Familial DNA Searching and Abandoned DNA Identify the Grim Sleeper Serial Killer

A serial killer dubbed the Grim Sleeper, believed responsible for killing at least 10 people between 1985 and 2007, was arrested yesterday.  Although police had DNA from the crime scenes, they had been unable to match the DNA to any known DNA profile.  Using the familial searching protocol, which California began in 2008, analysts found that the Grim Sleeper’s DNA was similar, though not identical, to a DNA profile belonging to a man convicted of a felony.  This similarity indicated the convicted man was a close relative of the Grim Sleeper.

Using circumstantial information, the police identified Lonnie David Franklin Jr., the convicted man’s father, as the relative most likely to be the Grim Sleeper (details in the LA Times excerpt below).  Based on this lead, police collected so-called “abandoned” DNA from a piece of pizza Franklin discarded.  Franklin’s abandoned DNA matched the Grim Sleeper’s crime scene DNA, and Franklin was arrested.

Both familial searching and collecting abandoned DNA are controversial investigatory techniques.  Several states allow analysts to disclose partial DNA matches (which indicate a potential relative) found inadvertently while searching for an exact match. California, however, has an explicit policy allowing intentional searches for family members and additional genotyping of the stored DNA samples to increase the accuracy of the familial search.

The LA Times story noted that the suspect had been convicted four times of criminal offenses, two misdemeanors and two charges of felony possession of stolen property, which may lead some to wonder why Franklin’s DNA was not already included in the state and CODIS databases.  The last of his felony convictions occurred in 2003 and resulted in 270 days in prison. California was collecting DNA in 2003 but only from people convicted of certain serious felony offenses; possession of stolen property was not one of these qualifying offenses  (WL subscription required for 2003 version of statute).  The law was amended in November 2004 to expand DNA collection to persons convicted of any felony who are incarcerated, on parole, or on probation, to be implemented “as soon as administratively practicable.” His incarceration ended a few months before the law changed (and perhaps longer before it would have been implemented).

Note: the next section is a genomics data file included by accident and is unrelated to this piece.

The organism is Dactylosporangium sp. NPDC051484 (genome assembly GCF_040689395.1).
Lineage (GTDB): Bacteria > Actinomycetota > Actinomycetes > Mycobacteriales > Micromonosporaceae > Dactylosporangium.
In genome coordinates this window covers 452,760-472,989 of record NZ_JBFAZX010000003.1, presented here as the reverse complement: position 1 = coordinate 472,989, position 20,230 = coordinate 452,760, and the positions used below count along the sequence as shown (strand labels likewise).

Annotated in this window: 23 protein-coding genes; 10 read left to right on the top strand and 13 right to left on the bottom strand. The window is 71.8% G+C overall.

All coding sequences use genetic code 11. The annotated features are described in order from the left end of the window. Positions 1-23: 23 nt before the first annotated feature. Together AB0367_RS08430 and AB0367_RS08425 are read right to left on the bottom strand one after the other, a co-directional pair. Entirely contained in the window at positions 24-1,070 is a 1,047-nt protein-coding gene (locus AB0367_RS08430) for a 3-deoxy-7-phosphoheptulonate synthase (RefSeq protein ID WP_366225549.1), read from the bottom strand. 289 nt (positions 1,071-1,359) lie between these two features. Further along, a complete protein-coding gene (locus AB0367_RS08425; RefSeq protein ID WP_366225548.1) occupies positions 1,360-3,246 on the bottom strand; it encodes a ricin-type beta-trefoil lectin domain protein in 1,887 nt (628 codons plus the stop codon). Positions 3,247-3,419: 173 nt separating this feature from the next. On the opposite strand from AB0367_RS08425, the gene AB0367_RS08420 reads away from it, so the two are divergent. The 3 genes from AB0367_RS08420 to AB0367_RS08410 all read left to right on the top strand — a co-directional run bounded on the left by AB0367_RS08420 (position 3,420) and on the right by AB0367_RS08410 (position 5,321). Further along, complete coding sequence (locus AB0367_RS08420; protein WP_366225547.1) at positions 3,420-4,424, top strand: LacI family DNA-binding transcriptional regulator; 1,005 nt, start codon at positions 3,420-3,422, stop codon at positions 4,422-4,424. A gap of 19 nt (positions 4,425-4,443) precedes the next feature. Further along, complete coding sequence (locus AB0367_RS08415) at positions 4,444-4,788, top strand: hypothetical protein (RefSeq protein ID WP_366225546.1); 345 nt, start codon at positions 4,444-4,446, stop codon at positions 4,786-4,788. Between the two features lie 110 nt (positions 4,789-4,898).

L.A. Times:

For well over two decades, the killer had eluded police. His victims, most of them prostitutes in South Los Angeles, had lived on the margins of society, and their deaths left few useful clues aside from the DNA of the man who had sexually assaulted them in the moments before their deaths.

A sweep of state prisons in 2008 failed to come up with the killer or anyone related to him. Then, last Wednesday, startling news came to the LAPD: A second “familial search” of prisons had come up with a convict whose DNA indicated that he was a close relative of the serial killer suspected of killing at least 10 women.

Working through the Fourth of July weekend, LAPD detectives drew up a family tree of the prisoner, then began analyzing all the men on it. Were they the right age? Did they live near the murder scenes? Was there anything in their background to explain why the serial killer had apparently stopped killing for 13 years, then resumed in 2003?

From that painstaking process, according to LAPD officials who requested anonymity, the prisoner’s father emerged as a likely suspect. An undercover team was sent to follow him; they retrieved a discarded slice of pizza to analyze his DNA. On Tuesday, they confirmed that it matched the DNA of the suspect in the killings.”  Read more…

– Kelly Lowenberg (h/t Hank Greely)

2 Responses to Familial DNA Searching and Abandoned DNA Identify the Grim Sleeper Serial Killer
  1. Thanks for the post, Kelly! I’ve been just waiting for this to happen. Denver may have led the charge on this practice, but I guess California just couldn’t stand to be behind on something.
    As much as I’m opposed to this practice (which is generally very much so), if there were ever a way to justify familial searching, this case is probably it.

    It looks from the charges like the DA’s office is planning to seek the death penalty. Any word?
    I’m also curious what you think about the abandoned DNA. You put it in quotes. . . is there a fight there?

  2. For those interested in familial searching in this case, KQED radio (a San Francisco NPR station) did an hour-segment on this topic today at 10:00 am, featuring Erin Murphy (of Boalt, but on her way to take up a position at NYU this fall) and me. It was fun and I thought pretty informative. Here’s a link to the audio recording:


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